Eq Revisited

Source: studybass.com

A while back I shared a post about using EQ and I wanted to do a second part to it. I’ll review some of the information here and go on to offer some guidelines about using EQ. Please keep in mind that when you use any effect you really need to tailor your use to the music. One EQ or compression setting for the bass in one song might sound totally horrible in another.

Equalizers can change the sound of an instrument by changing the harmonics or frequency. When you change to sound of an instrument you can also change the sound of a mix – so when using any form of EQ – you will have to listen very carefully to the individual track and then that track in the rest of the mix. In other words, even if the instrument sounds amazing on its own, it could dramatically alter the whole balance of the mix.

SHELVING EQ is the easiest and usually the most cost effective. This EQ usually has a bass, mid and treble control on it. The bandwidth is usually “fixed” but you can increase or decrease the levels of each (bass/mid/treble). Compared to other forms of EQ – this is not used too much in professional audio applications – although when we are talking about effects the old saying “the rules were meant to be broken” can apply when you least expect it.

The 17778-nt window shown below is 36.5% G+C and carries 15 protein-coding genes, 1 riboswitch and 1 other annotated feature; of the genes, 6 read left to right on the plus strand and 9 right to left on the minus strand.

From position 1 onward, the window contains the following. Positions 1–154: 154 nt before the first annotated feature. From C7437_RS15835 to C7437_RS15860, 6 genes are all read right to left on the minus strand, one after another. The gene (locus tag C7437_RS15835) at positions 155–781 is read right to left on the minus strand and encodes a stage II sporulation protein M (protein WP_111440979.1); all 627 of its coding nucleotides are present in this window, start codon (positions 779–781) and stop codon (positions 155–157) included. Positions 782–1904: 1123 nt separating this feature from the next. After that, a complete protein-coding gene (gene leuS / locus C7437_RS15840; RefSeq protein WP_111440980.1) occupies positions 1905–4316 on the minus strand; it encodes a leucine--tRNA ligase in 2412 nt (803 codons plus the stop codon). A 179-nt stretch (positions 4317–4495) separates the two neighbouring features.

GRAPHIC AND/OR PARAMETRIC EQ are more common. Graphic equalizers were used commonly in the past but are not as accurate as parametric. The use of parametric equalizers is much more common; parametric equalizers offer much more versatility since you can select frequency, gain and bandwidth to a more accurate degree. Parametric equalizers can also have many levels to manipulate as opposed to just bass/mid and treble. They can have as few as 4 bands and as many as 25 or more. Another advantage of parametric equalizers is that they can be used as a filter to get rid of noise or any undesirable frequencies.

Here is a quick chart revealing some of the most important EQ frequencies:

Frequency Region What it’s good for… Too much…. Too little….
50-60Hz Kick drum and bass Sounds muddy Not enough weight or depth
100-200Hz Punch to a snare Sounds boomy Sounds too thin
200-500Hz Warmth to piano, guitar or vocals Lots of mud Way too thin
500-1000Hz Adds body to a lot of instruments Sounds hollow Sounds thin/hard
2kHz Adds edge or aggression to guitar/vocals Pain Wimpy
5-10kHz Clarity and adds some life or air to the mix – really important for snare Too gritty No energy
16kHz Adds some air Too gritty Can sound “dead”


Source: studybass.com

Source: studybass.com


Using EQ is a balancing act and the whole concept of “less is more” is a good rule. The mid frequencies (200Hz to 2 kHz) are probably some of the most important areas in terms of EQ; this frequency range can help to add warmth to the mix if balanced properly. The levels above are just guidelines! The best mixes are based on two things – experimentation and experience. If you try to attain these two – your mixes will sound great in no time!



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